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Re: [GSoC] Accepted student ready to work : )


Hi, Pablo!

On Apr 27, Pablo Estrada wrote:
> In any case, I already have a decent idea of how the data is arranged. I
> can see how it is difficult to trace test results back to code changes
> directly, but it might be possible.

>From historical data that you have it is strictly impossible.
One can for example:
  + do some changes
  * bzr commit -> revno: 1234 (for example), revid: something@unique-1
  * bzr push
  + buildbot builds and tests revno 1234
  * bzr uncommit
  + do more changes
  * bzr commit -> revno: 1234 (for example), revid: something@unique-2
  * bzr push
  + buildbot builds and tests revno 1234

note, that two *different* revisions got the same revno! And the changes
from the first revision are completely and totally lost, there is no way
to retrieve from from anywhere.

Revision-id is the only unique identifier for a revision, unfortunately,
it's not logged in these tables. I believe we'll change buildbot so that
revid would be logged in the future. But so far it wasn't needed, and
this is one of the defects in the data.

In my testing data I've generated fake revision ids - using md5, revno,
set of changed files, timestamps, perhaps, I don't remember the details.
I've presumed that when this will be put in production, buildbot will
log real revids.

> I still haven't figured out how to recognize what code changes pertain
> to the same 'history', or 'line' (I think that you were not
> considering this in your experiments... and it might turn out to not
> be relevant at all, but I still want to consider it, to try to make a
> more complete model).

To a certain extent you can get this from revnos (but not from revids).
See any complex history graph in "bzr viz". For example this:
(I've just googled it out with image search for "bzr viz")

Note, that changes in the same "line" have the same revno prefix, and
only the last component in the revno is being incremented. On that
screenshot, you can recognize these "lines" of changes:

black:   28 -> 29 -> 30 -> 31 -> 32
blue:    19.3.1 -> 19.3.2
green:   19.1.5 -> 19.1.6 -> 19.1.7 -> 19.1.8 -> 19.1.9 -> 19.1.10 -> 19.1.11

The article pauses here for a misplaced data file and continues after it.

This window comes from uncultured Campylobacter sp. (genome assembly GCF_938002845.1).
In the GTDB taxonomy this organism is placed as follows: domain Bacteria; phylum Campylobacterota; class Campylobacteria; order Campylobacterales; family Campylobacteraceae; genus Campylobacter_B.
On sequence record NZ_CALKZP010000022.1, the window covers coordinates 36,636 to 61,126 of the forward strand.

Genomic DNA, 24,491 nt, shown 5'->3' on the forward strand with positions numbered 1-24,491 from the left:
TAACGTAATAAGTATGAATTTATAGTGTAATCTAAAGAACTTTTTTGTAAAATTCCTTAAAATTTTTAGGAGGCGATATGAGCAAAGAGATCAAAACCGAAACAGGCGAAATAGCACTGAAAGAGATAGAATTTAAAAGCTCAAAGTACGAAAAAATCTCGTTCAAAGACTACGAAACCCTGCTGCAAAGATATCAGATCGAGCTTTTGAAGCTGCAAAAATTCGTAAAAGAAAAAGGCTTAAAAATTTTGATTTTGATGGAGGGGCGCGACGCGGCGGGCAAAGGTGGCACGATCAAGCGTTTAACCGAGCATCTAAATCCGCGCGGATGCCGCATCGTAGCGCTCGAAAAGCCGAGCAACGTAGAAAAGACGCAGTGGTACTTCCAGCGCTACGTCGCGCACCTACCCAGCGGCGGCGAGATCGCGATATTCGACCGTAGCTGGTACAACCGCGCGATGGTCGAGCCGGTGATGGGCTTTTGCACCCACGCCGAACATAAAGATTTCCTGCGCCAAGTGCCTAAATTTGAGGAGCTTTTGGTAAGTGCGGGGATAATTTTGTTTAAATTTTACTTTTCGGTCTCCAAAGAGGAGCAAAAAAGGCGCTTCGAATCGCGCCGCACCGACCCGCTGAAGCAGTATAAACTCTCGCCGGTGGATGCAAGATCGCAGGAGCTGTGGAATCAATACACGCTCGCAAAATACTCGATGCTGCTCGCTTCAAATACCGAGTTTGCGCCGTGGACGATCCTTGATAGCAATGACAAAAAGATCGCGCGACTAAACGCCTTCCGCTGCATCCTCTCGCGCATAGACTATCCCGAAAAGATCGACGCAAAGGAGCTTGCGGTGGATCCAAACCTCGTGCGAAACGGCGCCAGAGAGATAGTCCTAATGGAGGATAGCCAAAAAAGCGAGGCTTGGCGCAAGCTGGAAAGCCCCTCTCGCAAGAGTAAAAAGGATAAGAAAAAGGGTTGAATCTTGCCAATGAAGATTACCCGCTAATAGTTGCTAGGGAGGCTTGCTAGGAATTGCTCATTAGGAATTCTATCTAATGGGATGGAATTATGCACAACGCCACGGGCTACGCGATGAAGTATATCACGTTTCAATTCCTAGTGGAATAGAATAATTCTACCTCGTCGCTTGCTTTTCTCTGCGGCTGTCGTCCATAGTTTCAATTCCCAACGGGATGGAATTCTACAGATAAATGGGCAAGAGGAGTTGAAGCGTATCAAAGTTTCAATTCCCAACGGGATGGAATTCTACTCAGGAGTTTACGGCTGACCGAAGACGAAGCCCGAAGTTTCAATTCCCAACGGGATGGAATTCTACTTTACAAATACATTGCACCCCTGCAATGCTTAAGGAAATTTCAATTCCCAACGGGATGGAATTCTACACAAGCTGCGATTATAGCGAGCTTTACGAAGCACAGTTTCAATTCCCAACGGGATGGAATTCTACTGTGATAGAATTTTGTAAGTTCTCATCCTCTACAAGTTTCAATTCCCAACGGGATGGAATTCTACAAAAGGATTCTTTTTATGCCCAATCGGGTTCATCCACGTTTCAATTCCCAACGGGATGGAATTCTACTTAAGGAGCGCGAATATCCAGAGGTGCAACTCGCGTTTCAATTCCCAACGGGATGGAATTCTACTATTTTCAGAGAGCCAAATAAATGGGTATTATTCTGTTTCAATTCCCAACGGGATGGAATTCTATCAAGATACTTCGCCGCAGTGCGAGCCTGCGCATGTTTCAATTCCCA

magenta: 19.4.1
red:     19.5.1
yellow:  19.6.1 -> 19.6.2

if you'd like you can install bzr, branch lp:maria and run "bzr viz" or

> So I have just two questions that should be easy to answer by email:
> 1. In your graphs, exactly, what do you mean by Precision? What about
> Recall? And cutoff?

For many years I was very interested in Information Retrieval (I'm the
author of MySQL full-text search feature). These terms come from IR.

Think of it this way:
* There's a revision we want to test in buildbot.
* There're NNN (more than 20000) tests to run in total (taking into
  account all combinations, test variants, and builders).
* We only want to run N (much less than NNN) tests.
* We sort all NNN tests in some specific order, and take first N
  tests. N is the "cutoff".
* Now, I check the history - what tests out of all NNN have failed and
* Ideally, first N tests should've failed, and all other NNN-N tests
  should've succeeded.
* Precision corresponds to the number of succeeded tests in the first N,
  where 100% means that all N tests have failed, no succeeded test was
* Recall corresponds to the number of failed tests outside of the first
  N. An 100% there are no failed tests outside of the first N, no failed
  test was missed.

In IR precision and recall should be always considered together. It's
trivial to optimize only one of these values. E.g. for N=0 you have a
perfect precision, you never select a succeeded test. And you have a
very bad recall - all failed tests were missed. Alternatively, for
N=NNN, you have a perfect recall, and bad precision.

In my results (see readme from v1) I've realized that I don't care about
precision as such, I am only interested in recall and the total
testing time. Although precision and the time are related, time is much
more meaningful here. So I optimize a {Time, Recall} pair, not
{Precision, Recall}.

> 2. I looked at your launchpad profile but I can't seem to find the repo
> with your tests (if you even pushed it to lp at all). Is it available?

Uhm. I've never published it. It was a pretty much write-only code in
very hairy perl. I don't know if it makes any sense to look at it at

But ok, I've just pushed it, here you are:


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